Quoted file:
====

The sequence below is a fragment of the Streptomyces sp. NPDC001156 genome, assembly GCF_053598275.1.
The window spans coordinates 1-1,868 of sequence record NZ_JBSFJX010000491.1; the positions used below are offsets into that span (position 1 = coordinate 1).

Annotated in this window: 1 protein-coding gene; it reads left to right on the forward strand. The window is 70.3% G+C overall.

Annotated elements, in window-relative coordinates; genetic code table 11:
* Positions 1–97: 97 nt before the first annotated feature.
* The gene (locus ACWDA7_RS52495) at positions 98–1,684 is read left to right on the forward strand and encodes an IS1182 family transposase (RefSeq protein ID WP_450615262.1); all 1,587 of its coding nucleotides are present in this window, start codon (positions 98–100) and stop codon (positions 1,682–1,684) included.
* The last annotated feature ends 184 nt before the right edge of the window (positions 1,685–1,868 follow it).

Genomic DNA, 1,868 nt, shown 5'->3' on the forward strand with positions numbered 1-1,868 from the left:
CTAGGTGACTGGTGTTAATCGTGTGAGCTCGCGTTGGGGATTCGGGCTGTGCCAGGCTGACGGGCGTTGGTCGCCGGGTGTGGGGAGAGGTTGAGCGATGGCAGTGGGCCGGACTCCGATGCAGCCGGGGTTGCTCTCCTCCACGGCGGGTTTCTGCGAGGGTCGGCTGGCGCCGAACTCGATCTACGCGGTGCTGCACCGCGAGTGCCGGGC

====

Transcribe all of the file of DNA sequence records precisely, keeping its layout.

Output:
The sequence below is a fragment of the Streptomyces sp. NPDC001156 genome, assembly GCF_053598275.1.
The window spans coordinates 1-1,868 of sequence record NZ_JBSFJX010000491.1; the positions used below are offsets into that span (position 1 = coordinate 1).

Annotated in this window: 1 protein-coding gene; it reads left to right on the forward strand. The window is 70.3% G+C overall.

Annotated elements, in window-relative coordinates; genetic code table 11:
* Positions 1–97: 97 nt before the first annotated feature.
* The gene (locus ACWDA7_RS52495) at positions 98–1,684 is read left to right on the forward strand and encodes an IS1182 family transposase (RefSeq protein ID WP_450615262.1); all 1,587 of its coding nucleotides are present in this window, start codon (positions 98–100) and stop codon (positions 1,682–1,684) included.
* The last annotated feature ends 184 nt before the right edge of the window (positions 1,685–1,868 follow it).

Genomic DNA, 1,868 nt, shown 5'->3' on the forward strand with positions numbered 1-1,868 from the left:
CTAGGTGACTGGTGTTAATCGTGTGAGCTCGCGTTGGGGATTCGGGCTGTGCCAGGCTGACGGGCGTTGGTCGCCGGGTGTGGGGAGAGGTTGAGCGATGGCAGTGGGCCGGACTCCGATGCAGCCGGGGTTGCTCTCCTCCACGGCGGGTTTCTGCGAGGGTCGGCTGGCGCCGAACTCGATCTACGCGGTGCTGCACCGCGAGTGCCGGGC